It was on June 25, 1973, that Dean reported to a breathless nation that he had met with President Nixon back on March 21 and had warned him that the dirty tricks, the Watergate burglary, and the subsequent waves of coverup had come to represent “a cancer on the presidency.” Nixon and his defenders insisted that Dean was lying, but when accurate transcripts of that conversation were revealed to the public in the summer of 1974, they confirmed unmistakably that Dean had told the truth.
Transcripts of that Oval Office conversation, in which President Nixon said he could quite easily find $1 million in hush money for the Watergate burglary defendants, and the June 23, 1972, conversation, just a few days after the break-in, in which Nixon directed his key aides to call off the FBI investigation by saying it would reveal and compromise critical national security operations, convinced nearly everyone, including Nixon himself, that he must resign the presidency or face certain conviction in a Senate impeachment trial.
We remember jowly Sen. Sam Ervin of North Carolina, with his over-drawl issuing nuggets of constitutional wisdom from behind the gavel in the Senate Caucus Room. Tennessee Sen. Howard Baker beginning his rise to national fame by asking, “What did the president know and when did he know it?” Georgia’s Herman Talmadge defending the president right up until it was no longer possible, and counsel Fred Thompson, who later became a senator from Tennessee and then a successful actor, including five years on the television franchise “Law and Order.”
And of course, we remember Alexander Butterfield’s stunning revelation of the existence of the White House tapes. On July 16, 1973, Butterfield told the committee on national TV that Nixon had ordered a taping system installed in the White House in 1971 to automatically record all conversations. This was the moment when the Watergate affair blew wide open. No longer could the damaging testimony of John Dean be lost in the limbo of the “he said, she said” paradigm, in which the victory usually goes to the accused. Now it was, “he said — and the President of the United States confirmed it on tape.”
It was the decade of disillusionment. Kent State, Watergate, America’s ignominious flight from Vietnam, with the indelible image of Vietnamese individuals clinging to the struts of helicopters lifting off the roof of the U.S. Embassy in Saigon, and then the Church Committee hearings in 1975 that revealed America’s nefarious campaign of supporting coups in Central and Latin America, including at times assassinations of duly elected public officials. Public respect for government has never really recovered from the tumultuous Watergate era. It is fascinating to watch Carl Bernstein, Bob Woodward and John Dean serve as pundits now during the Jan. 6 hearings.
The Iran-Contra Affair
The Iran-Contra Affair of the 1980s was no Watergate, but in many respects, it was a more serious constitutional crisis. The Reagan administration was determined to prevent the socialistic Sandinistas from taking power in Nicaragua, but Congress, in something called the Boland Amendment (Dec. 8, 1982), explicitly forbade the administration from aiding the right-wing Contras. Meanwhile, seven American hostages were being held in Lebanon. Some genius cooked up the idea of selling arms to the radical Islamic Iranian regime through back channels, in exchange for which the Khomeini government would pressure Hezbollah to free the hostages. Rogue members of the National Security Council then diverted some of the arms proceeds to support the anti-communist Contras in Central America. Thus, in a single clandestine operation, the conspirators violated several laws and a central American principle. The arms sales to Iran violated the official U.S. arms embargo per Iran. The funneling of money to the Contras violated the Boland Amendment. And the deal with Iran violated America’s principle of “never negotiating with terrorists.” As they say, what could go wrong?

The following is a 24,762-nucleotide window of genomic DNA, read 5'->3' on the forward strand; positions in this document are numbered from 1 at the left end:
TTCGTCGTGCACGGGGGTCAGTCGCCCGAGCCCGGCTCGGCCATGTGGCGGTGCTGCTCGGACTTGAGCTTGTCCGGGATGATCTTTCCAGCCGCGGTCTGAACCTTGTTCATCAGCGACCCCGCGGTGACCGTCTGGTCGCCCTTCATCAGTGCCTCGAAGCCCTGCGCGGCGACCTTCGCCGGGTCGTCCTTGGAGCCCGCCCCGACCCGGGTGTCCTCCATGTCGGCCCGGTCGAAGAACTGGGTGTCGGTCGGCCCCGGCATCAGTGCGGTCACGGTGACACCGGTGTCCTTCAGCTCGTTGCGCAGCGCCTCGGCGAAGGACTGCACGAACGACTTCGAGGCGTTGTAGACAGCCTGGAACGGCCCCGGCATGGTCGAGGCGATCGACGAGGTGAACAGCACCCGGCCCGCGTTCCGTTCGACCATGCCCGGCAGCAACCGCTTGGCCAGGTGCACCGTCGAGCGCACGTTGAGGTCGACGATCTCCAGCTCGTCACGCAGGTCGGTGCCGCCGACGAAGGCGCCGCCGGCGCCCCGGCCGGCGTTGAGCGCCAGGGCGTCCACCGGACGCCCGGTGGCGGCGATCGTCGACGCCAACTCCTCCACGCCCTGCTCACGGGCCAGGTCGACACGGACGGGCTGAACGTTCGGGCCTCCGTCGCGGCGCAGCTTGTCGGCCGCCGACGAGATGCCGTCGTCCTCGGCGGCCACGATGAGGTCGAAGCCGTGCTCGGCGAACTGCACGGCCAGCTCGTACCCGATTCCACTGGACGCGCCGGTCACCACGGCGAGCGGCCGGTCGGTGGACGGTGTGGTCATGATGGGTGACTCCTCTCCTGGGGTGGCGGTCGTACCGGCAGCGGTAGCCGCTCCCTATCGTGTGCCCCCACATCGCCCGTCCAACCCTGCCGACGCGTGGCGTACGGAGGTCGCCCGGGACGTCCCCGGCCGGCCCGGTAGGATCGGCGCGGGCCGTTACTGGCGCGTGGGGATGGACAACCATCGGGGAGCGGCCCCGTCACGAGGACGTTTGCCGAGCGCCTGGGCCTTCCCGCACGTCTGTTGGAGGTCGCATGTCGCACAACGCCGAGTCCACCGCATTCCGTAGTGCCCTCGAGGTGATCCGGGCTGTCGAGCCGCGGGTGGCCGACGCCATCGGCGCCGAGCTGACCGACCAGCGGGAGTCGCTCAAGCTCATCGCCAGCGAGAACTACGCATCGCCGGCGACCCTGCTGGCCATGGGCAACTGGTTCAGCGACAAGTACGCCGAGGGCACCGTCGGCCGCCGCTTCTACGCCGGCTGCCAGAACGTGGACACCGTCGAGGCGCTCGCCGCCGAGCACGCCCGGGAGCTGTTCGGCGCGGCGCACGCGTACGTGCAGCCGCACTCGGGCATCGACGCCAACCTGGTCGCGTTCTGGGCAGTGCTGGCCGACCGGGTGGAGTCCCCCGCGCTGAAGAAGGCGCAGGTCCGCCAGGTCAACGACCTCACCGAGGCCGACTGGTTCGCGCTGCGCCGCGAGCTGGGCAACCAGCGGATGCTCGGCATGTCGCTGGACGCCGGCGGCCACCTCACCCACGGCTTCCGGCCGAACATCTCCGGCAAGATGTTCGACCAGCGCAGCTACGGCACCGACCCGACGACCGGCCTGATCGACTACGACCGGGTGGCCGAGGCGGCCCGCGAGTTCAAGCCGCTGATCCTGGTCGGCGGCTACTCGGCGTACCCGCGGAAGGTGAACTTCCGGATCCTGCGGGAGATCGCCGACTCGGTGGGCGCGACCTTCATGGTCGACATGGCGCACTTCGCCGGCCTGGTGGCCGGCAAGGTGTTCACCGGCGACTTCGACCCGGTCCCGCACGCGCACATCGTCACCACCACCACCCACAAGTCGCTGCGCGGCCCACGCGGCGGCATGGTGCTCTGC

When all of this inevitably came to light, the Senate Select Committee on Secret Military Assistance to Iran and the Nicaraguan Opposition was convened, chaired by Democratic Sen. Daniel Inouye. The nationally televised hearings dragged on from May to early August 1987. The committee called 500 witnesses, including Maj. Gen. Richard Secord, former National Security Advisor Robert McFarlane, Assistant Secretary of State Elliott Abrams, Secretary of Defense Caspar Weinberger, Vice Admiral John Poindexter, Secretary of State George Shultz and Attorney General Edwin Meese.
Pundits and Reagan opponents hoped that the Iran-Contra hearings would rise to the grandeur of the Watergate hearings, but they never did. Many Americans regarded the crisis as an intergovernment squabble over policy, not the kind of dramatic criminal activity that had brought down Richard Nixon. Besides, the American people liked Ronald Reagan and they had begun to understand that he now brought diminished attention and mental acuity to his presidency. Almost certainly President Reagan had engaged in impeachable offenses, but the country didn’t have the heart to remove him from office.
We chiefly remember handsome 43-year-old Oliver North playing Eagle Scout before the American people, holding up his right hand as if he were the last American patriot and convincing millions on the right that he was somehow a national hero for breaking the law to pursue his anti-Communist agenda. There was also 27-year-old Fawn Hall, his young and self-consciously attractive secretary with the big ’80s hair, whose wide-eyed admiration for Oliver North raised eyebrows in millions of American homes.